A publication of the Archaeological Institute of America
Restoring Sparta's Ancient Theater
Tuesday, October 22, 2013
SPARTA, GREECE—Conservators working under the auspices of Greece’s Central Archaeological Council are studying how to rehabilitate the ruins of Sparta’s ancient theater. Built of local white marble during the Roman period, the late first-century B.C theater was one of the Classical world’s largest. Said to be capable of holding an estimated 16,000 people, it featured a mobile stage and was considered a tourist destination in ancient times. Much of the auditorium was destroyed during the Byzantine period, and the remaining marble and limestone blocks have suffered from erosion.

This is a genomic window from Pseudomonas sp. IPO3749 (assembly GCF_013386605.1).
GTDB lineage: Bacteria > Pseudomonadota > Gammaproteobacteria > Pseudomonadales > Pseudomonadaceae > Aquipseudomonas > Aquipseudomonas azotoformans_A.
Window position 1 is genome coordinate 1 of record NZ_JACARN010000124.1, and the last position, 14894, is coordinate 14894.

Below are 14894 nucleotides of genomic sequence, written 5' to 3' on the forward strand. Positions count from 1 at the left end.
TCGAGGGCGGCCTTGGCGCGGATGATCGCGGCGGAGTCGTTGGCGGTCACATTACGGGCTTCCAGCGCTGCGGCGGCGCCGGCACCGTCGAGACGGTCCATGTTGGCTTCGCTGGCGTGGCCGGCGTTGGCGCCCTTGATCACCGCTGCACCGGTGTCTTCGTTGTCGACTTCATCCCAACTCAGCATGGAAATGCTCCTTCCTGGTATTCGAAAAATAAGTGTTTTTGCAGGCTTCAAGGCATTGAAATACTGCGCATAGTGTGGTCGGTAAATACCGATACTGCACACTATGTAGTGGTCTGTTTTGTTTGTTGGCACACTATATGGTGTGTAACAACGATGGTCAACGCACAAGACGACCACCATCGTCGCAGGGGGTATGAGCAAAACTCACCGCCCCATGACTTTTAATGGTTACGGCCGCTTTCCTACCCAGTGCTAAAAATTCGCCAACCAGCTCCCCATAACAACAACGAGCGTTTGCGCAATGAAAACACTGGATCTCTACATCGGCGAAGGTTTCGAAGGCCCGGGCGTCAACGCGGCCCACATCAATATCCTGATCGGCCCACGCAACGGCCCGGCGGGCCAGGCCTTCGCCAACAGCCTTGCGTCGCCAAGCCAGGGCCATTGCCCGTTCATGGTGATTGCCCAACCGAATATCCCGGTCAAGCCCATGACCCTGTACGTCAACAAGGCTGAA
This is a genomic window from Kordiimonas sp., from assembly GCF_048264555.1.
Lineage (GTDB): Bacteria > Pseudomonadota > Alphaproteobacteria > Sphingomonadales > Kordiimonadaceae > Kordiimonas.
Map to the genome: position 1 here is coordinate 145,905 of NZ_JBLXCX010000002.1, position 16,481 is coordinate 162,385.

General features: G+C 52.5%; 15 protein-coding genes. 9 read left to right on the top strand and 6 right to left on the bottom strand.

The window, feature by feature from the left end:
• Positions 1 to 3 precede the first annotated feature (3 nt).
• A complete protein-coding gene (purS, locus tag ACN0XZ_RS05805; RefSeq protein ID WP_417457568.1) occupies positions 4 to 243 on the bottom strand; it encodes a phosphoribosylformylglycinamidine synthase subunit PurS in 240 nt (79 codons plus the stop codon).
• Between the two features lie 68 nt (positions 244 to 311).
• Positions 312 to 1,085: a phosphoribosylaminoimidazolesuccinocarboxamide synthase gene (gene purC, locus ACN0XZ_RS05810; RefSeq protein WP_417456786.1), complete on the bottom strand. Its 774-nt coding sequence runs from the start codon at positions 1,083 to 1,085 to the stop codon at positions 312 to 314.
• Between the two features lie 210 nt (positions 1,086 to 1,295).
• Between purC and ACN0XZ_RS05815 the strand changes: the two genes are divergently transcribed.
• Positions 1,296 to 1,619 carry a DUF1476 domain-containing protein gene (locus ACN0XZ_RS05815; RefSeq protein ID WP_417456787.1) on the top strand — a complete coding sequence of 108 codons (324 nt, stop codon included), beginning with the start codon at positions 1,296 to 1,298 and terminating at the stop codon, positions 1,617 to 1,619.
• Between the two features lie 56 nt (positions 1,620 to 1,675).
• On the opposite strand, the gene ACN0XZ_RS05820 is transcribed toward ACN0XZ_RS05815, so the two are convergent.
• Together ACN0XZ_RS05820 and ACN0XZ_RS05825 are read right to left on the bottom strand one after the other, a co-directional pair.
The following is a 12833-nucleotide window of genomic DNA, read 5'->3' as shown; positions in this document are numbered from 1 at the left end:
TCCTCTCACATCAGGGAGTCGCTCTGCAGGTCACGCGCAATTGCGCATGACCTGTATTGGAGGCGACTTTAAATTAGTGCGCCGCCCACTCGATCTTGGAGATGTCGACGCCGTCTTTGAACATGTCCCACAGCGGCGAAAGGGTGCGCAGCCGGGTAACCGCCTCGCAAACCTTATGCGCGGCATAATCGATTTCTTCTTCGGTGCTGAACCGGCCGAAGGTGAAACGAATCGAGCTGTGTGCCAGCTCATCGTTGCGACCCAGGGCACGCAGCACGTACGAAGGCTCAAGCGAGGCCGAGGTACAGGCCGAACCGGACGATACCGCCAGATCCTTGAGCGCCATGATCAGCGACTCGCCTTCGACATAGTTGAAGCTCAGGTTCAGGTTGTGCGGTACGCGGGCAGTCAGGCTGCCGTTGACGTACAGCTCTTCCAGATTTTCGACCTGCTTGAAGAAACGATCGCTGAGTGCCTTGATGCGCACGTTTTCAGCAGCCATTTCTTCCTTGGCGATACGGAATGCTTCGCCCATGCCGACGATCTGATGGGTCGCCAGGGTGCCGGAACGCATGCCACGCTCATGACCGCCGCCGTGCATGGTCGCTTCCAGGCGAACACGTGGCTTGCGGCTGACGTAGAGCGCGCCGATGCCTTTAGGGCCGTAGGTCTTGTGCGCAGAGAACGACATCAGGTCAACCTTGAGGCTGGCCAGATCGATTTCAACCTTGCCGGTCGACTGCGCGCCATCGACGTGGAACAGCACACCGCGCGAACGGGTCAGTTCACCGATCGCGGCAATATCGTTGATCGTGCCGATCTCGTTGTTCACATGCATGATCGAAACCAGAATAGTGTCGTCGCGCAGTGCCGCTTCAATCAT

Alaskan shipwreck survivors, chewing tobacco in the Southwest, Hellenistic chicken farms, a Swedish bishop’s secret, and one tough Scythian
How a Viking warrior got an English sword